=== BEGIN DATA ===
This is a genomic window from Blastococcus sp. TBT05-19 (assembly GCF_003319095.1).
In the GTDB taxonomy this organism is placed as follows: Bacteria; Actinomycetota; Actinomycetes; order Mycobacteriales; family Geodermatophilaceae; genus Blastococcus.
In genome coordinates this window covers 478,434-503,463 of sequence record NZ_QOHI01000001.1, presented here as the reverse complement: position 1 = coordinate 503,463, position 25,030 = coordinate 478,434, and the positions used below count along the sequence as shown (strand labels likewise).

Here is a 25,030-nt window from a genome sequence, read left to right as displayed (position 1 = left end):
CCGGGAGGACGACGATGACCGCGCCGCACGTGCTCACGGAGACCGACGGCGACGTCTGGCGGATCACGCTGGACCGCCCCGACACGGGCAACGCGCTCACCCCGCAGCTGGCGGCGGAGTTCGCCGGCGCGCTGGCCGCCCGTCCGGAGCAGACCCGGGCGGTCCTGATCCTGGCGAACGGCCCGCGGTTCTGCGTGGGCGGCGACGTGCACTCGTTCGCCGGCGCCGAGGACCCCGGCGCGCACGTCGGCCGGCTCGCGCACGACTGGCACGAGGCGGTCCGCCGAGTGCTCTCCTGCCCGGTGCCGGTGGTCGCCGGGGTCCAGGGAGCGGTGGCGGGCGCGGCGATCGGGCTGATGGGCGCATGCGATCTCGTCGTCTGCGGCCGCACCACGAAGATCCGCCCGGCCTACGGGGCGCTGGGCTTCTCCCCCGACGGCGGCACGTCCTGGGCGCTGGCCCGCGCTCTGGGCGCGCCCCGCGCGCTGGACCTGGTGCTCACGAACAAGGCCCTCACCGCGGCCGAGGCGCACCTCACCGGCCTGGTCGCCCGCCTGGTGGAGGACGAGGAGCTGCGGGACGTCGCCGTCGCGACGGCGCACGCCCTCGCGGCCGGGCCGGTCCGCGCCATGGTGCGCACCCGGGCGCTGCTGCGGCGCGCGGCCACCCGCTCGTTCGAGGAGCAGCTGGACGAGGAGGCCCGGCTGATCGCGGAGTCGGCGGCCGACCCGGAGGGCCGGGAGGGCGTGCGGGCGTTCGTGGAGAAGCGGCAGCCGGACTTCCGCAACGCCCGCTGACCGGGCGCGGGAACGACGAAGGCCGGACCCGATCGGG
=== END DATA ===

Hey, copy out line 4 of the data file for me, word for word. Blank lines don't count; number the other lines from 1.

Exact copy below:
Here is a 25,030-nt window from a genome sequence, read left to right as displayed (position 1 = left end):